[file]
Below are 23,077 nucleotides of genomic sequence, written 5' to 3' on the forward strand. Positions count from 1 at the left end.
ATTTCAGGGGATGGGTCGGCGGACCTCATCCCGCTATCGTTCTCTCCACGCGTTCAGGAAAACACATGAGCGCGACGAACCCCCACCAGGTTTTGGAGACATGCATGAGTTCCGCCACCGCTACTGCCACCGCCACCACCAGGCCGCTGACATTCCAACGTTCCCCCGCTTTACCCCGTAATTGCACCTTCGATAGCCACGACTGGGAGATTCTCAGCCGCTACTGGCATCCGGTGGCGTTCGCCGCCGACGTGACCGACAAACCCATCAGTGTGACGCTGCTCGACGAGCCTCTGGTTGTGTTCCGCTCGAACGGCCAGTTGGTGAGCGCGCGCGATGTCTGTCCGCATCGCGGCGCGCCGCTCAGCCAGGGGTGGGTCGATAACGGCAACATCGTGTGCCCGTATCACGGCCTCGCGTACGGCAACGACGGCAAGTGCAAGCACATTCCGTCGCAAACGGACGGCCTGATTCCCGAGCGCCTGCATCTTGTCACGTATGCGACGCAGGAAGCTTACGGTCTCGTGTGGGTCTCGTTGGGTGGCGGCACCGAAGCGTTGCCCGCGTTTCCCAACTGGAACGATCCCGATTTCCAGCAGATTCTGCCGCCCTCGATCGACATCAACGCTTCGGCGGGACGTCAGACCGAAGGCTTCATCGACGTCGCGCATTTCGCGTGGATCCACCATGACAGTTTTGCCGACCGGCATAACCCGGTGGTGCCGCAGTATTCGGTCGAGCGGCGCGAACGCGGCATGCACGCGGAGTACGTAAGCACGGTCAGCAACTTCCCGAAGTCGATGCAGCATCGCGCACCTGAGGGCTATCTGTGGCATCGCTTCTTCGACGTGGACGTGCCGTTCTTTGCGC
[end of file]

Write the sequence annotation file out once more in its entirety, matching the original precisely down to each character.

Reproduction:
Below are 23,077 nucleotides of genomic sequence, written 5' to 3' on the forward strand. Positions count from 1 at the left end.
ATTTCAGGGGATGGGTCGGCGGACCTCATCCCGCTATCGTTCTCTCCACGCGTTCAGGAAAACACATGAGCGCGACGAACCCCCACCAGGTTTTGGAGACATGCATGAGTTCCGCCACCGCTACTGCCACCGCCACCACCAGGCCGCTGACATTCCAACGTTCCCCCGCTTTACCCCGTAATTGCACCTTCGATAGCCACGACTGGGAGATTCTCAGCCGCTACTGGCATCCGGTGGCGTTCGCCGCCGACGTGACCGACAAACCCATCAGTGTGACGCTGCTCGACGAGCCTCTGGTTGTGTTCCGCTCGAACGGCCAGTTGGTGAGCGCGCGCGATGTCTGTCCGCATCGCGGCGCGCCGCTCAGCCAGGGGTGGGTCGATAACGGCAACATCGTGTGCCCGTATCACGGCCTCGCGTACGGCAACGACGGCAAGTGCAAGCACATTCCGTCGCAAACGGACGGCCTGATTCCCGAGCGCCTGCATCTTGTCACGTATGCGACGCAGGAAGCTTACGGTCTCGTGTGGGTCTCGTTGGGTGGCGGCACCGAAGCGTTGCCCGCGTTTCCCAACTGGAACGATCCCGATTTCCAGCAGATTCTGCCGCCCTCGATCGACATCAACGCTTCGGCGGGACGTCAGACCGAAGGCTTCATCGACGTCGCGCATTTCGCGTGGATCCACCATGACAGTTTTGCCGACCGGCATAACCCGGTGGTGCCGCAGTATTCGGTCGAGCGGCGCGAACGCGGCATGCACGCGGAGTACGTAAGCACGGTCAGCAACTTCCCGAAGTCGATGCAGCATCGCGCACCTGAGGGCTATCTGTGGCATCGCTTCTTCGACGTGGACGTGCCGTTCTTTGCGC